Friday, June 15, 2007

From K to Cal

It's never too early to start encouraging students to attend college:

Wednesday's ceremony at Anne Darling School in East San Jose, complete with "Pomp and Circumstance," crowned not only a year of kindergarten learning but also marked a promise for the future.

Eight South Bay college presidents and chancellors helped present certificates to the school's 84 kindergarteners with a pledge: When they graduate from high school, they will be guaranteed a spot in local colleges, if they meet admission requirements.

Although the certificate itself isn't guaranteeing much at all (if you meet admission requirements you most certainly will be able to attend college, with or without a note from years past), there is certainly something to be said for the power of high expectations. Letting children know that their teachers and family are expecting them to work diligently toward success and attend college, lets them know that they have the potential to do so. With all of the disparaging statistics and stereotypes of our modern age, children of certain backgrounds are getting the wrong impression-- that they lack the potential to succeed.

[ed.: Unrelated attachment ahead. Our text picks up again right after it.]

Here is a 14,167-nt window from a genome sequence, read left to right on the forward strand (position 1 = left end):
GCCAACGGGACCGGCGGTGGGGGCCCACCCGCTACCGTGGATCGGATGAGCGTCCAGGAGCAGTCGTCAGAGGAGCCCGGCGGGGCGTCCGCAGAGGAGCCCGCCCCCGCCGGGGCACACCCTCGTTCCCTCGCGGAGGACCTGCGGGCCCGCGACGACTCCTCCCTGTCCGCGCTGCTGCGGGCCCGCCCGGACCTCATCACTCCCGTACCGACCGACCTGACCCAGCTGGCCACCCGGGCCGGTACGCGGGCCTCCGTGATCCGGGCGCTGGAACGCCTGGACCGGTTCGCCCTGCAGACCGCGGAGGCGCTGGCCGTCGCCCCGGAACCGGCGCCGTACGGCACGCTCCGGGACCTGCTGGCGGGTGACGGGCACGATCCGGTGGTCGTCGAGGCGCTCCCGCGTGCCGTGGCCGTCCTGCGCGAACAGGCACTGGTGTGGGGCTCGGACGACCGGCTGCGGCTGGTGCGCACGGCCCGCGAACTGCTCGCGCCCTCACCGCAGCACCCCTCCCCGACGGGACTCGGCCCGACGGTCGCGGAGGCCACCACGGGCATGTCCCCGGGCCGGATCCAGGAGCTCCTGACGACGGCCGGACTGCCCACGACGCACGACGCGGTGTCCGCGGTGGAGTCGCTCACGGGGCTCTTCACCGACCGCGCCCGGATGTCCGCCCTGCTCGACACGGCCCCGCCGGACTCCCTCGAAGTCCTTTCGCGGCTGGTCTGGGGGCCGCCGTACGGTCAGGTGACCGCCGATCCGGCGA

In California's class of 2006, only 36 percent had completed requirements for entering the University of California or California State University systems. For Latino students, it was 21 percent; for African-Americans it was 20 percent.

While teachers and parents have little control over the negative images and influences portrayed in the media and prevalent in society, we can and must counter these with the power of our words and expectations. Setting big goals early on and supporting students in achieving those goals is the best way we can motivate and empower our kids. All children have unlimited potential and we need to always remind them of that.

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